Condensed Matter seminars

Dirac matter, from graphene to cold atoms

by Gilles Montambaux (Université Paris-Sud, France)

112:028 (Nordita South) ()

112:028 (Nordita South)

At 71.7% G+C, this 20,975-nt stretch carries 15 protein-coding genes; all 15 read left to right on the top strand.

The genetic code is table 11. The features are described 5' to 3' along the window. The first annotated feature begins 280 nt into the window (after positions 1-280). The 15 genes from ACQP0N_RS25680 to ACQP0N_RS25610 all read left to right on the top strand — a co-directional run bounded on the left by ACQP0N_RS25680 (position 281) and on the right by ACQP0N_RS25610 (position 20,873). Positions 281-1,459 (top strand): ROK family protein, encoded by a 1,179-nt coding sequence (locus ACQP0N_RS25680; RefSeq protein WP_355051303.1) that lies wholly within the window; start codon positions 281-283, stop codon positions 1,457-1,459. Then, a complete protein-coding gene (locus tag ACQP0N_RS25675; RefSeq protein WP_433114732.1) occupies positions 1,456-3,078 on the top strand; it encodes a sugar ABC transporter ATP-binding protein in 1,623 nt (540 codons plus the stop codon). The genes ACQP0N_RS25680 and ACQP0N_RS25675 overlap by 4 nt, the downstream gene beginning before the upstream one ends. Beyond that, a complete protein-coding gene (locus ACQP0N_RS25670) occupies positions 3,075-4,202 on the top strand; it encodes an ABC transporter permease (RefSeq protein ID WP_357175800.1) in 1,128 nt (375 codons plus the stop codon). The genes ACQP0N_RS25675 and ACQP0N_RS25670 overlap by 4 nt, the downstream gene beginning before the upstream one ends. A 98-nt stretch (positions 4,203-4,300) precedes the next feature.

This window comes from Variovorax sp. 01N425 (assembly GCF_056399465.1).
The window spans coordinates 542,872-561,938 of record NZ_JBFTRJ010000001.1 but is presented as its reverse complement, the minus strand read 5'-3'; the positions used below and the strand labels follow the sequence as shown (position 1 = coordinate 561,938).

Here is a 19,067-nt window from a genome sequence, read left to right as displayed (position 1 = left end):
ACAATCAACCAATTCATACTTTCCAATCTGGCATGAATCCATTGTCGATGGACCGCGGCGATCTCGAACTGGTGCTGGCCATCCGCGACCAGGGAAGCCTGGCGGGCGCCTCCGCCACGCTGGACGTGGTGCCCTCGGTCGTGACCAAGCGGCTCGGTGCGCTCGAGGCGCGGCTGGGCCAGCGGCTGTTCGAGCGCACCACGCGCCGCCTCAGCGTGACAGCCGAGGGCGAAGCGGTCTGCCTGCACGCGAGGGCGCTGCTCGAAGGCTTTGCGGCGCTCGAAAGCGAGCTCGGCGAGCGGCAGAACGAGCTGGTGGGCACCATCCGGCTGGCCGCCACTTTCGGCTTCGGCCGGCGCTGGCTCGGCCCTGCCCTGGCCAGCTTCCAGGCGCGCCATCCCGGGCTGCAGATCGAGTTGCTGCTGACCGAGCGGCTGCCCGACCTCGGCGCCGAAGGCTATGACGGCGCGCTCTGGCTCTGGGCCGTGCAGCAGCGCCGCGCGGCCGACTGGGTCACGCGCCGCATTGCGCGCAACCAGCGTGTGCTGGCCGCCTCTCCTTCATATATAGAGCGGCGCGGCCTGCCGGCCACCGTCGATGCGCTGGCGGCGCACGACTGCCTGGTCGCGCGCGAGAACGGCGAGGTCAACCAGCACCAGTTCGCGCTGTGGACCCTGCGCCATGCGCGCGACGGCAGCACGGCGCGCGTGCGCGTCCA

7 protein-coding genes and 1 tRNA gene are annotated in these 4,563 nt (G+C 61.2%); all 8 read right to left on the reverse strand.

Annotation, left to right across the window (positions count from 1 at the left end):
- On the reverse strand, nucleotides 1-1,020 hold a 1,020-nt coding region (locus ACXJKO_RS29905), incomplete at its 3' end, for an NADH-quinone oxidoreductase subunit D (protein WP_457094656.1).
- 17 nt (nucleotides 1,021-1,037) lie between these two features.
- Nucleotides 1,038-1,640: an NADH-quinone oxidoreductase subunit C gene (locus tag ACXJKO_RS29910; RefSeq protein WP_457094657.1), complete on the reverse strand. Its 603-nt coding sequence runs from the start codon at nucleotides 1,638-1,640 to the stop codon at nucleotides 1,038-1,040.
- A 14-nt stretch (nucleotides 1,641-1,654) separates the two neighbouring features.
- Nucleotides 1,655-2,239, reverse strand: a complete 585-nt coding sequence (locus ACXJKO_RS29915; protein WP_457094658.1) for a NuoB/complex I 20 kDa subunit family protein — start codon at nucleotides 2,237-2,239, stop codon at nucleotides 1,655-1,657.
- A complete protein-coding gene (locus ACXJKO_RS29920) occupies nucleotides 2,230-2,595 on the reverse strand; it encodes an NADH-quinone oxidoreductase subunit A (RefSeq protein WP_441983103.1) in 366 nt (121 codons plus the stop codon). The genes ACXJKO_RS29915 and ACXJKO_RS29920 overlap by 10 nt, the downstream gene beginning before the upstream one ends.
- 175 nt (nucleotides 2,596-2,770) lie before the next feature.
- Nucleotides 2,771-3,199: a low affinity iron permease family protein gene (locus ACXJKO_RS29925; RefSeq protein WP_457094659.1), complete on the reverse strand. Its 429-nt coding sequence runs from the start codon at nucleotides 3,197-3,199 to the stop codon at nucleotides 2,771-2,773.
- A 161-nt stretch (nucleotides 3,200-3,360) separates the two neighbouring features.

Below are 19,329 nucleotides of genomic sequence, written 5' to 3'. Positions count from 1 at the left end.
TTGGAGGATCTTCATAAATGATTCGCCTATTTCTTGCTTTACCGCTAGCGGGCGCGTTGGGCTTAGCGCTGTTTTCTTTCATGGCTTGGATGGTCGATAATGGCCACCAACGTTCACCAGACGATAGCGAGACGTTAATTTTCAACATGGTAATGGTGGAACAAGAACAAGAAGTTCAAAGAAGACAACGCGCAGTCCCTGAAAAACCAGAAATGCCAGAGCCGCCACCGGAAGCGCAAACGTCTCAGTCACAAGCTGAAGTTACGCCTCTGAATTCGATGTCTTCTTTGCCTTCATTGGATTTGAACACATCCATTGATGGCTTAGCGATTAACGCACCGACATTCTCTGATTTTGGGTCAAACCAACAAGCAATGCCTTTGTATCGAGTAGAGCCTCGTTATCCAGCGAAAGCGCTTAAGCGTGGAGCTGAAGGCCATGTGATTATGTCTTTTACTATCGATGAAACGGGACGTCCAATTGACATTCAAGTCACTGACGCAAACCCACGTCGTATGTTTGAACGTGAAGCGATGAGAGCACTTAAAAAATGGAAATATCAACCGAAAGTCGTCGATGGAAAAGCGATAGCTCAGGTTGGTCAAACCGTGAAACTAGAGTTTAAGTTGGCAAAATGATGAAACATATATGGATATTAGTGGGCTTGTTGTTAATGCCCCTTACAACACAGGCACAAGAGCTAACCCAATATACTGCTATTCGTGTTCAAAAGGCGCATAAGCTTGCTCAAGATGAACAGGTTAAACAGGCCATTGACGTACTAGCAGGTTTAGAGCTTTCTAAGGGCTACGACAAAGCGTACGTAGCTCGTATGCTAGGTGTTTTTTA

After the discovery of graphene and its so many fascinating properties, there has been a growing interest for the study of “artificial graphenes”. These are totally different and novel systems which bear exciting similarities with graphene. Among them are lattices of ultracold atoms, microwave or photonic lattices or “molecular graphene”. The advantage of these artificial structures is that they serve as new playgrounds for measuring and testing physical phenomena which may not be reachable in graphene in particular: the possibility of controlling the existence of Dirac points (or Dirac cones) existing in the electronic spectrum of graphene, of performing interference experiments in reciprocal space (Landau-Zener-Stückelberg interferometry), of probing geometrical properties of the wave functions, of manipulating edge states, etc.These cones, which describe the band structure in the vicinity of the two connected energy bands, are characterized by a topological “charge”. They can be moved in reciprocal space by appropriate modification of external parameters (pressure, twist, sliding, stress, etc.). They can be manipulated, created or suppressed under the condition that the total topological charge be conserved. The merging between two Dirac cones is thus a topological transition that may be described by two distinct universality classes, according to whether the two cones have opposite or like topological charges.In this presentation, I will discuss several aspects of the scenarios of merging or emergence of Dirac points as well as the experimental investigations of these scenarios in condensed matter and beyond.